Locate Finger Lakes Business Journal

Guardian Glass outfits iconic buildings in the Finger Lakes and around the world


Burj Khalifa in Dubai, United Arab Emirates

What does the world’s tallest skyscraper—the Burj Khalifa in Dubai, United Arab Emirates—have in common with the University of Rochester Medical Center’s James P. Wilmot Cancer Center and Rochester Institute of Technology’s MAGIC Center?

These buildings all use glass made by Guardian Glass in Geneva, New York, and other plant locations globally. Their striking glass facades are part of what make these buildings so iconic.

Guardian Glass is one of the world’s largest glass manufacturers. It produces high-performance glass products for commercial, residential, transportation and technical applications, including use in buildings, homes, cars and electronics.

The Geneva float glass plant primarily serves residential and commercial window companies in the Northeastern United States and Canada.

An international company investing in the Finger Lakes

Guardian Glass is part of Guardian Industries, headquartered in Auburn Hills, Michigan. Guardian Industries began as the Guardian Glass Company in 1932, making windshields for the Detroit automotive industry.


University of Rochester Medical Center’s James P. Wilmot Cancer Center

Today, Guardian Glass is a global manufacturing company with 25 float glass plants around the world, and customers in more than 60 countries.

The Geneva float glass plant opened in 1998 and celebrated its 20th anniversary last year. It employs about 300 workers, including manufacturing operators, technicians, mechanics, process and project engineers, and support staff.

“Our people are the company’s number one asset,” said Nate Filiatrault, Geneva plant manager. “We strive to create a safe environment and one that provides opportunities for growth in Geneva and across the company.”

Last year, Guardian Glass Geneva completed an $80 million repair of its float line and installed an advanced emission controls system, increasing production capacity and improving energy efficiency.

“This investment has the plant primed for continued success and growth for decades to come, and will help create value for our customers, employees and the Finger Lakes community,” said Filiatrault.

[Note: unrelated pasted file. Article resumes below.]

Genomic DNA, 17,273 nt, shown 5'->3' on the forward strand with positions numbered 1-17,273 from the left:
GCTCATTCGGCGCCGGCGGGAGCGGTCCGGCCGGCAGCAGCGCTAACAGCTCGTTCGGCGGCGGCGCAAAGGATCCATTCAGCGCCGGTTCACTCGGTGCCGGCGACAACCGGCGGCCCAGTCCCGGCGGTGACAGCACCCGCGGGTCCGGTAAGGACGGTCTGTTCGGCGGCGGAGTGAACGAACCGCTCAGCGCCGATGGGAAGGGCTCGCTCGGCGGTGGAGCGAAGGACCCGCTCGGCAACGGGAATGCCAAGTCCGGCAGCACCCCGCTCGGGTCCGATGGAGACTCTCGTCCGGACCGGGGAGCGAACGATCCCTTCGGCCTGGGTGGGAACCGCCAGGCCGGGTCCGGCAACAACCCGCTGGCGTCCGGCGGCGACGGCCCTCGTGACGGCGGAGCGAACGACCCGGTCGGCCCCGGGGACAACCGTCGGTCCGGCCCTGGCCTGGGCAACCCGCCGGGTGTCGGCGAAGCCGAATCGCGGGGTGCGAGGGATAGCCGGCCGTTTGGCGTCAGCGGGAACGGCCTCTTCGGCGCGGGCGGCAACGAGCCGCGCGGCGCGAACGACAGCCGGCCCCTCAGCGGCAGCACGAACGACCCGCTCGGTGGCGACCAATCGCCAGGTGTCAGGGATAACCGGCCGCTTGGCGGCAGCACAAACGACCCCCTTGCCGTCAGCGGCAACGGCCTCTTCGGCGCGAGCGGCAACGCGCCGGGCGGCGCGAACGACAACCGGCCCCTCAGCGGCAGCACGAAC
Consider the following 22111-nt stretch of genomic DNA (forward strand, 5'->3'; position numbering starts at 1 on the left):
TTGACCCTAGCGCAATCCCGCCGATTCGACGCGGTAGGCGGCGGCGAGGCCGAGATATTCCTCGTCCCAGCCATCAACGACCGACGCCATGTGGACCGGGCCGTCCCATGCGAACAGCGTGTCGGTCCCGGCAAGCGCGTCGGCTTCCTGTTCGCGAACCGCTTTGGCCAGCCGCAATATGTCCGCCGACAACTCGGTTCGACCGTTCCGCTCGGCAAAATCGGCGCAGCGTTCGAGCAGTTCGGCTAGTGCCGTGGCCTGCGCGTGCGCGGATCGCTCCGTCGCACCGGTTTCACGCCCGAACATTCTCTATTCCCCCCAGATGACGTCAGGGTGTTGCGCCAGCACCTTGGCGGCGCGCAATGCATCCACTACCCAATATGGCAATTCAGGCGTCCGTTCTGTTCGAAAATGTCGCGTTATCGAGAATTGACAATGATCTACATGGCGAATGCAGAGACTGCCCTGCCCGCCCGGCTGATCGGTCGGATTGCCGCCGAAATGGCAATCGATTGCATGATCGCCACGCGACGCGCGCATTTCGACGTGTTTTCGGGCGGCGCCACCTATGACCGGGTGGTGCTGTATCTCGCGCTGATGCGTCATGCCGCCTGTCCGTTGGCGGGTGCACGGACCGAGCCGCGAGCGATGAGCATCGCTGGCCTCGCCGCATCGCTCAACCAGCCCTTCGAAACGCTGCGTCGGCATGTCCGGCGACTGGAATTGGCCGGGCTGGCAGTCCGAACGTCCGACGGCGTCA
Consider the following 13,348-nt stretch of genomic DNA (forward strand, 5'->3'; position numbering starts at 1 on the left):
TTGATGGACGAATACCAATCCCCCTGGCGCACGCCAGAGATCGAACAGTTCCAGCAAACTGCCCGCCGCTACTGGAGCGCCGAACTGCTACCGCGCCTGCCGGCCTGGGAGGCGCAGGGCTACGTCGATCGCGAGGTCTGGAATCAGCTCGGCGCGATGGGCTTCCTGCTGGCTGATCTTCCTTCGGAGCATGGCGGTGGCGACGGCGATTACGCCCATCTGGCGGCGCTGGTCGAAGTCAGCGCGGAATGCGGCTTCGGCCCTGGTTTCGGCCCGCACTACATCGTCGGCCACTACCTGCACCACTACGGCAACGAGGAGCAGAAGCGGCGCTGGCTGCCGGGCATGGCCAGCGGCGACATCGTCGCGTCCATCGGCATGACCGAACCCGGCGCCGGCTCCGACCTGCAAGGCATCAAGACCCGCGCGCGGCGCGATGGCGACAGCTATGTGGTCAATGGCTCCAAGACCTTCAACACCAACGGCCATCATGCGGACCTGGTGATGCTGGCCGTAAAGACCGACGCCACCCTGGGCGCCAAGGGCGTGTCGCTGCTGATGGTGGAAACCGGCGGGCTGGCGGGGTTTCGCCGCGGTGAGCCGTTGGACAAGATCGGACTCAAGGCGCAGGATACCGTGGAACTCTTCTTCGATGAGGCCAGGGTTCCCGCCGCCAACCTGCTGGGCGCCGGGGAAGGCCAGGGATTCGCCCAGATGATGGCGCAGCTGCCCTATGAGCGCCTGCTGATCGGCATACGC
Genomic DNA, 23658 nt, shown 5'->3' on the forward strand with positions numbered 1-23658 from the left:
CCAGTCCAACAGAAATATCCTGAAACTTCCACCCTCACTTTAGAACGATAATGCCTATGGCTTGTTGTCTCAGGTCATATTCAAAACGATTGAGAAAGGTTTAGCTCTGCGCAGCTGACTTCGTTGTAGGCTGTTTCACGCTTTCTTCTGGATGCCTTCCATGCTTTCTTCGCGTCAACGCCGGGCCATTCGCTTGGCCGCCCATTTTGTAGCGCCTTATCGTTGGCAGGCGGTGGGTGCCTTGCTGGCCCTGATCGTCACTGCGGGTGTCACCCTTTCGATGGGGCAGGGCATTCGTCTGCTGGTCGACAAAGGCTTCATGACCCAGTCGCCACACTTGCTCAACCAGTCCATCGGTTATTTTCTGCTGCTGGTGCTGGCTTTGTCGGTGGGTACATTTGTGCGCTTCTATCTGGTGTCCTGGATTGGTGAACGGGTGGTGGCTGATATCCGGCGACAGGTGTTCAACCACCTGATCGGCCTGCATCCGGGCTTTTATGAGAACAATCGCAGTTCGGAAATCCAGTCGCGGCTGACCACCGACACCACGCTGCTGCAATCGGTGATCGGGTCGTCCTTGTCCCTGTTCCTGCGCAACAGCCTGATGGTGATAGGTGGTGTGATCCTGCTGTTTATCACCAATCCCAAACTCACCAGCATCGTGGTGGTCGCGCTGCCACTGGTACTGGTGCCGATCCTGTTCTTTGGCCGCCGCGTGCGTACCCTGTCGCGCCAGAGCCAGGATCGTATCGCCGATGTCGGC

Advancing the art and science of glass making

Glass making is a highly technical operation, combining physics, chemistry and manufacturing. The Geneva plant uses advanced technology—from massive high-tech machinery to robotic arms—to produce float glass, which is the company’s flagship product.

Rochester Institute of Technology’s MAGIC Center

Rochester Institute of Technology’s MAGIC Center

Float glass is made by heating silica sand and other raw materials to a liquid state and floating it on a bath of molten tin to produce a ribbon of glass.

The plant’s three production lines run continuously, 24 hours a day, producing several hundred tons of glass per day, in sizes up to 12 by 18 feet.

Glass has become a critical component of the design and construction process. It is more often being integrated to improve the aesthetics of a building or home, as well as the comfort and energy performance.

Glass can be used to increase a structure’s natural light, reduce heating and cooling requirements, and enhance safety and sound control.

Filiatrault said in addition to furthering the science and process of float glass manufacturing, Guardian Glass is committed to being a preferred partner to its customers.

“We provide resources from the point the glass comes off the line to its installation,” he said.

Guardian developed proprietary software, called Glass Analytics, to support customers at each step of the process, from visualizing the building facade, to testing energy performance and identifying sustainability credits.

The company’s product innovations address the latest in design trends, and both the essential and more interesting needs of an ever-evolving industry.

For example, as more buildings are outfitted in glass, bird collisions have become more common. One study estimates that up to one billion birds may be killed in building collisions each year, mistaking large expanses of glass for sky. It’s a major issue that government agencies, architects, conservationists and others are working to address.

Last year, Guardian introduced new bird-friendly glass coatings to mitigate bird strikes. Its Guardian Birds1st™ UV coated glass breaks up the reflectivity of the glass and makes it more visible to birds, but very subtle to the human eye.


The 850,000-square-foot Guardian Glass facility in Geneva, New York’s Industrial Park

Growing for 20-plus years in the Finger Lakes

Guardian Glass is located in an 850,000-square-foot facility in Geneva Industrial Park, accessible to the New York State Thruway and Finger Lakes Railway.

It is one of the city’s major manufacturers, contributing to Geneva’s rich industrial heritage amid its increasingly diverse economy.

Guardian said it selected Geneva for a number of reasons, including the region’s people, infrastructure and quality of life.

Its success here is evidence that large, global companies are well served by the resources and talent available in the Finger Lakes.

“We are proud to be a major employer and strong member of this community, and look forward to the next 20 years in Geneva and beyond,” said Filiatrault.

Watch this video to see how float glass is made.

Guardian Glass

50 Forge Avenue
Geneva, NY 14456

Krista Gleason is a contributor to the Locate Finger Lakes Business Journal. She is a freelance writer and owner of Gleason Writes in the beautiful Finger Lakes.

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